For example, I know as a natural health practitioner that people's diets or often the food that they're eating is a huge problem. But very often, especially in my non-ideal client version of "normal people" (the most people in society), they think they eat pretty well. Even if they're eating the standard American stuff that they think is healthy, like, "Oh, I drink orange juice every morning. I'm healthy", that's really shitty diet, but they don't know it. That fails question number one. I can not sell them something that is clean-up-your-diet because they don't think or know that they have a problem.
Are they able and willing to pay for it?
Number two, if they know they have a problem, are they willing and able to pay for it?
This is key in a perfect world (if you are a nonprofit organization, you're in a different category). Like my example of someone who doesn't even know they have a problem, maybe they do start to know that they have little problem but is that pain point strong that they're willing to put money towards it? Put their resources, time, effort, and money to hire you as a professional.
If the answer is no, it's not something for you to focus your qi on because in business we need the cycle of chi of offering something that people are willing to contribute their resources for so that you can keep offering.
This is how the business cycle works and it's a good exchange of chi.
The other aspect that can come is that, for example, when you want to focus on children, people who are out of work, struggling, are homeless really could use this. Again, do they know they need it? They might. Are they willing or able to pay for it? If not, you have to connect with the organizations who are willing to pay you to help other people who cannot pay for it.
These are the two key questions. One, does my target person for this idea know that they have a problem? Two, are they willing and able to pay for it?
If you take nothing away from all of your work with me, remember that we always want to market test things before we create it.
This is a big healing business owner mistake that I have made myself more than a couple of times. I get an idea. I create the thing. I make all the audios. I do all the classwork. I've made the handouts before I've actually really tested whether or not anybody is even interested in what I'm doing, let alone are they willing to pay for it.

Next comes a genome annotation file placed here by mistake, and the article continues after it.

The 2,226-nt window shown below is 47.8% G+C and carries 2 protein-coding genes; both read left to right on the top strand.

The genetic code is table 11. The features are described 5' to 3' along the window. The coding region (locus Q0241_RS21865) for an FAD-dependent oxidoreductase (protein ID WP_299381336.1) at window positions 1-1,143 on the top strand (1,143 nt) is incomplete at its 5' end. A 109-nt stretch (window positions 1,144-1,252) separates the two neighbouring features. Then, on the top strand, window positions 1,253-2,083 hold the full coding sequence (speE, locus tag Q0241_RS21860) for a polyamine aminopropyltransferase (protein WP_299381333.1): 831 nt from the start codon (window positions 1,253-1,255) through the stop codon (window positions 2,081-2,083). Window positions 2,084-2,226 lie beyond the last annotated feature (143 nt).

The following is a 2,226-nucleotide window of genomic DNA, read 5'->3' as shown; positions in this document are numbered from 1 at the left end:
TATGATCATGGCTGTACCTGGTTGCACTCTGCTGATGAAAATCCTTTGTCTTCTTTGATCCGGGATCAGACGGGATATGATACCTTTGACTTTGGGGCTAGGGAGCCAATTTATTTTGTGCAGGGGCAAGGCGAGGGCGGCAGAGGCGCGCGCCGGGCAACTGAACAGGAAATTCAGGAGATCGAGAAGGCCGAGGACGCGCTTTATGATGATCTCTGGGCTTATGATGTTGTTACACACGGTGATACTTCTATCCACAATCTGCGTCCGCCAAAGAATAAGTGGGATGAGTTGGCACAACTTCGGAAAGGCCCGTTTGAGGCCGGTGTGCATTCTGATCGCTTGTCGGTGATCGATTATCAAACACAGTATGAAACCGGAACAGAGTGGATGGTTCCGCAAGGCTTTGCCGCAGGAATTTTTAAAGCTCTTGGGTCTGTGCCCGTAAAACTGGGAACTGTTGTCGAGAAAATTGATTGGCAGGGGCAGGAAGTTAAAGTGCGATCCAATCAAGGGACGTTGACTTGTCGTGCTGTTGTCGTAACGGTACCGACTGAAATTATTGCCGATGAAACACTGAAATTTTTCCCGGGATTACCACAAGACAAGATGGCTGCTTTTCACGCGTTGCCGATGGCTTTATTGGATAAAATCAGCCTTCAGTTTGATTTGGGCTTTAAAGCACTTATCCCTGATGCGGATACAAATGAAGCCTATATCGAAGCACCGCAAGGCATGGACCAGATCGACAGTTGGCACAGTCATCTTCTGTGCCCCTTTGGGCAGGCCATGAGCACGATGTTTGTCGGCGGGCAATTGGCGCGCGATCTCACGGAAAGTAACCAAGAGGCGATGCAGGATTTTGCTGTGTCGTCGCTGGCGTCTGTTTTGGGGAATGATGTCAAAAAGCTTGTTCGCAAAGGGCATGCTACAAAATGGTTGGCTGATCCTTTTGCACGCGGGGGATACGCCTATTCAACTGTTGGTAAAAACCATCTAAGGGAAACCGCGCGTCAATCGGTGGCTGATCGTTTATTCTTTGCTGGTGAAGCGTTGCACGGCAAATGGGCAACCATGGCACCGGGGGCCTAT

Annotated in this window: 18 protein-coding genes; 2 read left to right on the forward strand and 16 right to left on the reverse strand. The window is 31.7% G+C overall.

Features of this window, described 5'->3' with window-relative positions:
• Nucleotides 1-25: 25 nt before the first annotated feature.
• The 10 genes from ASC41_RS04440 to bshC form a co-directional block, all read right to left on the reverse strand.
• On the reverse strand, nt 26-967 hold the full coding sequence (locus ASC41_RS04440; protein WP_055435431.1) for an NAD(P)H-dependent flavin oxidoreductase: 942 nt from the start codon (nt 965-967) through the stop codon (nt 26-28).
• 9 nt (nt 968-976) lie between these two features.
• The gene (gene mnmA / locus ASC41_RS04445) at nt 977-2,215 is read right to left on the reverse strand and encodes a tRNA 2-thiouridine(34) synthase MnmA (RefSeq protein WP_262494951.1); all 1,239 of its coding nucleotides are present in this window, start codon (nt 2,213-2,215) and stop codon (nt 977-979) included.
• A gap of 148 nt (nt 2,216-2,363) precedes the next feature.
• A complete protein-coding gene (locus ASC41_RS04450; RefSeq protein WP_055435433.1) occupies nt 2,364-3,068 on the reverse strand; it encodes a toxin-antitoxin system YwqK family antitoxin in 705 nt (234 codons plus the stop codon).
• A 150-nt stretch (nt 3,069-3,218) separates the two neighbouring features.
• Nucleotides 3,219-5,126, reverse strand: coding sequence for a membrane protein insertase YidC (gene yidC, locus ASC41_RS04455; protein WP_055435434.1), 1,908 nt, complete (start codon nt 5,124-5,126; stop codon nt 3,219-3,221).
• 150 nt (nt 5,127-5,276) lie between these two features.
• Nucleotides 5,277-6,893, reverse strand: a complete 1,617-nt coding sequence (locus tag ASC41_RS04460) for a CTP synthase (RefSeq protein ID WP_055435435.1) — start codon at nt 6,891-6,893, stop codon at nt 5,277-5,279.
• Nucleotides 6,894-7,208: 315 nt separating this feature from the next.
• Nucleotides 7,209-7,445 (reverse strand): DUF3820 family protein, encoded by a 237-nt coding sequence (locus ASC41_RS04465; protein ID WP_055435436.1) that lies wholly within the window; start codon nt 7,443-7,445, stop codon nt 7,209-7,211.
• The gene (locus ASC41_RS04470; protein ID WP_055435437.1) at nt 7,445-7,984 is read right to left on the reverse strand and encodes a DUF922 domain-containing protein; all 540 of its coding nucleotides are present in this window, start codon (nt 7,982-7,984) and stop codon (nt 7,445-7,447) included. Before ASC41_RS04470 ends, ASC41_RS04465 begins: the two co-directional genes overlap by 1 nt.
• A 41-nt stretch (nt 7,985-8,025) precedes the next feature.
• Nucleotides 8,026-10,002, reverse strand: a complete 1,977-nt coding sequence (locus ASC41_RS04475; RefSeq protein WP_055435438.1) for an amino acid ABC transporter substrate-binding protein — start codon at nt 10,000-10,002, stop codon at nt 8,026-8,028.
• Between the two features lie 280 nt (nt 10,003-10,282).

Over and over again, we need to bring ourselves back to "Is this something that people actually want?" There's lots of ways to ask some ideal clients, put it out there on your Facebook group, chat a little bit about it, see what people's reactions are and then move steadily down the way.
You can always create content and create ideas as you have people enrolled, maybe at a lower level or a test group before you invest your time and energy wholeheartedly creating something that is not really being asked for.
This is the spiritual equivalent of being in touch with what our Dharma is. What are we being asked to do? That means we leave the mind to the side. We don't just come up with ideas. We really listen with our heart in our inner, spiritual, personal growth path. What is being asked of me?
In the outer version connecting along that spectrum, we do the same thing in business where we're really listening and we're testing. We're not just going by the mind. We're sitting with it, we're putting it out there and then we're listening and waiting to see what comes back before taking action.
I hope this was helpful. I'm here to support. I'm wishing you and your ideas great things! The world really does need the things that you have. You need to hone down in on what you are being asked to do. That creates the most sustainable, flowing, ease-filled profitable business that you can have and that helps you support more and more people out in the world as well.